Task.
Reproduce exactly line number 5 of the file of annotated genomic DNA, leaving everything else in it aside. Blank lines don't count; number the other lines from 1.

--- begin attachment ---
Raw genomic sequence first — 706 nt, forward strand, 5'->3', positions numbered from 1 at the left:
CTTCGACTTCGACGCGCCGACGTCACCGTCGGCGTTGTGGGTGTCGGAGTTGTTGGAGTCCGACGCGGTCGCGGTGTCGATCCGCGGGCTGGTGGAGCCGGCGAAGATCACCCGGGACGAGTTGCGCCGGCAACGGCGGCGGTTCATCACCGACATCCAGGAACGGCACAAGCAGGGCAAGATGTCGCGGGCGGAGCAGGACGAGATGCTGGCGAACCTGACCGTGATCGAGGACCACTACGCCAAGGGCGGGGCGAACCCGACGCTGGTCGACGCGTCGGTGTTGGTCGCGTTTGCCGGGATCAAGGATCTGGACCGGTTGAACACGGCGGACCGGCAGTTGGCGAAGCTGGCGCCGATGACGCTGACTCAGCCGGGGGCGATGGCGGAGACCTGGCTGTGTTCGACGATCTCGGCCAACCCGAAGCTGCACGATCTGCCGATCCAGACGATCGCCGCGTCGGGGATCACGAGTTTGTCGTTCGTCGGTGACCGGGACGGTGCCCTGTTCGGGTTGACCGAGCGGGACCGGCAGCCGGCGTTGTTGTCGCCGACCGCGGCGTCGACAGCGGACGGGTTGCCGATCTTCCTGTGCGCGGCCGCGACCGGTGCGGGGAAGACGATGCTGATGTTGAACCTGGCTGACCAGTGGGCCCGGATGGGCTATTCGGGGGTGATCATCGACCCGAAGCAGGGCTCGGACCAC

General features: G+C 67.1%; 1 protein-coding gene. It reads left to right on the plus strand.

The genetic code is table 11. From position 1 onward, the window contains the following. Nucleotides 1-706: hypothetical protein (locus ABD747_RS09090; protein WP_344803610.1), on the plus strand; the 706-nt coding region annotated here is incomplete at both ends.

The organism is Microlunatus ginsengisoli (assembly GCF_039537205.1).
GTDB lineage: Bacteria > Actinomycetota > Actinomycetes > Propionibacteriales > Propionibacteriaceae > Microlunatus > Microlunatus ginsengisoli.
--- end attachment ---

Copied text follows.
The organism is Microlunatus ginsengisoli (assembly GCF_039537205.1).